Our primary contribution here is to examine the interaction between the asymmetric architecture of the American media ecosystem that we discovered in our own work and the presence of the Russian efforts. In a nutshell what we observe is that Russian efforts take advantage of existing fissures and pathways. The differences between the right-wing media ecosystem and the ecosystem occupied by the rest, from the center to the left, make the former more susceptible to propagandist efforts than the latter. The insular, domestically produced network of sites and social media diffusion networks that traffic in politically motivated falsehoods, coupled with the persistent attacks on mainstream media and other evidence-based institutions and expertise, have made the right wing of the American media ecosystem more susceptible to penetration, less resilient, and less capable of self-correction. When Russian propaganda efforts are consistent with right-wing American framings and beliefs, these falsehoods are able to insert themselves, propagate, and gain credence in the right-wing media ecosystem. By contrast, similar efforts aimed to leverage left-wing biases have to overcome the basic checks provided by a media ecosystem inhabited by professional-norms-oriented media outlets.

(p.237) Russian Origins

Vladimir Putin’s first term in office from 2000 to 2008 was marked by a highly restrictive policy toward mass media but permissive policy toward online communication. Internet penetration in Russia was low, and the reputational costs of a significant crackdown on a symbolically important but politically marginal medium likely outweighed the perceived political risks associated with letting the internet flourish. By the end of Putin’s first two terms, LiveJournal had become the dominant blogging platform, and a report authored by Bruce Etling, one of us (Faris), and several other of our colleagues concluded “the political blogosphere appears to remain a free and open space for Russians of all political stripes to discuss politics, criticize or support government, fight corrupt practices and officials, and to mobilize others around political and social causes.”3 It was into this relatively open, highly contested networked public sphere that Dmitry Medvedev entered, earning the nickname “Blogger-in-Chief” from one observer.4 In support of his activity, Medvedev’s government began to redirect youth movements originally developed to counter any Russian “color revolution” efforts on the streets to online activity, and trolls and bots made their first observed appearance in Russian online debates.5

The major change, however, coincided with Putin’s return to office in 2012 and in response to the most sustained and forceful protests since the implosion of the Soviet Union. A combination of changes in ownership and direct legal pressure forced online platforms Yandex, Vkontakte, and LiveJournal to suppress oppositional voices, and media critical of the government were forced to change leadership, often leading reporters to emigrate and set up shop abroad. Moreover, the wide-open, commercial nature of the Russian internet before 2012 gave birth to companies highly proficient in search engine optimization and commercially oriented trolling. These capabilities became the foundation of the new state-managed online information campaigns against opposition leaders.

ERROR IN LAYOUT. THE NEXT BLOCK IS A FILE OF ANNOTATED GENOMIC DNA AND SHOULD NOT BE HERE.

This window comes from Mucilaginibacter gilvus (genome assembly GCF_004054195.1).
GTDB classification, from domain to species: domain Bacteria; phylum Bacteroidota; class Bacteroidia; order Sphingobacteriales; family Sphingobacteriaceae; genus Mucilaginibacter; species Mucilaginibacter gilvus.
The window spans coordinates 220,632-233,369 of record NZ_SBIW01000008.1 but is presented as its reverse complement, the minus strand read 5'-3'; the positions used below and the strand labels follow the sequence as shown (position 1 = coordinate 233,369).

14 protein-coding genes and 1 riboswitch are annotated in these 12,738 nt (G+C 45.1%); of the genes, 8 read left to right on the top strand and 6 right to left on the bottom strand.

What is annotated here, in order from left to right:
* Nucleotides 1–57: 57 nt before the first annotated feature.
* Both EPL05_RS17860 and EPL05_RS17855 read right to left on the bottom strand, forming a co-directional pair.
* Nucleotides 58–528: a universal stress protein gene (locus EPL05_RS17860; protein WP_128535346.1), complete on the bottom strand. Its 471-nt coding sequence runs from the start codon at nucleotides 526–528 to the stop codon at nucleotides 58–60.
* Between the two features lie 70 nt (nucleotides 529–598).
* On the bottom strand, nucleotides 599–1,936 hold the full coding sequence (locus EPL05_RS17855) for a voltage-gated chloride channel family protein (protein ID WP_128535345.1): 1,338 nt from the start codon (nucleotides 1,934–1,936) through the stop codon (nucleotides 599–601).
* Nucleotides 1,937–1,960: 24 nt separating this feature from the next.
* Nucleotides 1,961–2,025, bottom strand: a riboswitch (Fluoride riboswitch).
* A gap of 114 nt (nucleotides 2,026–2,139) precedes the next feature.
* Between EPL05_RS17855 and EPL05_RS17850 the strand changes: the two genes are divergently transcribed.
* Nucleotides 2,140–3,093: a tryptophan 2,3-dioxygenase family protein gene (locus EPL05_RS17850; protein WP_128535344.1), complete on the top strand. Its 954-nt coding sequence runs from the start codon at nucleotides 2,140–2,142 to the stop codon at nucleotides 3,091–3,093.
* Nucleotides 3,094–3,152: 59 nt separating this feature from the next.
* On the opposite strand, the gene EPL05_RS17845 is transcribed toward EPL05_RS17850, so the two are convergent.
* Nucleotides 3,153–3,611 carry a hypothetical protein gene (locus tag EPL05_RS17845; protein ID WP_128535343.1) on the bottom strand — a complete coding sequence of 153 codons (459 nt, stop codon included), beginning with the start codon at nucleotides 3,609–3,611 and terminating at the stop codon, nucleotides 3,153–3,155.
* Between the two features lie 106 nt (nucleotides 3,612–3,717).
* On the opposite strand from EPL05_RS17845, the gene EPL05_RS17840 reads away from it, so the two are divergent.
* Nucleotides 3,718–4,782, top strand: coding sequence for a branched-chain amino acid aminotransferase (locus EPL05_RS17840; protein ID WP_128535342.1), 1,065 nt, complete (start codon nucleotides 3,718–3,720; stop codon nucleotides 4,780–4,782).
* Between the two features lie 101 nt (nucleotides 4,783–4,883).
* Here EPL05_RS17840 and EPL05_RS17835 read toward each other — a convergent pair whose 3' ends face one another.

In 2013 independent Russian investigative journalists published the first reports on the Internet Research Agency (IRA), which would ultimately be indicted by Robert Mueller in 2018. Registered in 2013, the IRA would become a troll factory, employing paid agents to shape online conversations. Russian investigative reporters critical of the government went undercover and reported repeatedly on the agency from 2013 to 2015.6 Looking at the research on online communications in Russian politics from the first decade of the twenty-first century, it seems quite clear that the capabilities deployed (p.238) against the United States in the 2016 election cycle and beyond were still in their infancy by the time they were deployed. There was one investigative journalism piece by Russian expats as early as 2003 observing patterns of information manipulation by “Internet brigades” within the Russian media ecosystem. That report was also the basis of the first academic English-language description of Russian “third generation controls” on internet discourse in 2010 by Deibert and Rohozinski.7 Deibert and Rohozinski identified coordinated campaigns by “ ‘Internet brigades’ to engage, confuse, or discredit individuals or sources. Such action can include the posting of prepackaged propaganda, kompromat, and disinformation through mass blogging and participation in Internet polls, or harassment of individual users, including the posting of personal information.”8 The most publicly prominent voice raising the alarm about this class of attacks on democracy was Evgeny Morozov in The Net Delusion in 2011, who offered it as a frontal assault on the then-prevailing wisdom that the internet democratizes political discourse.9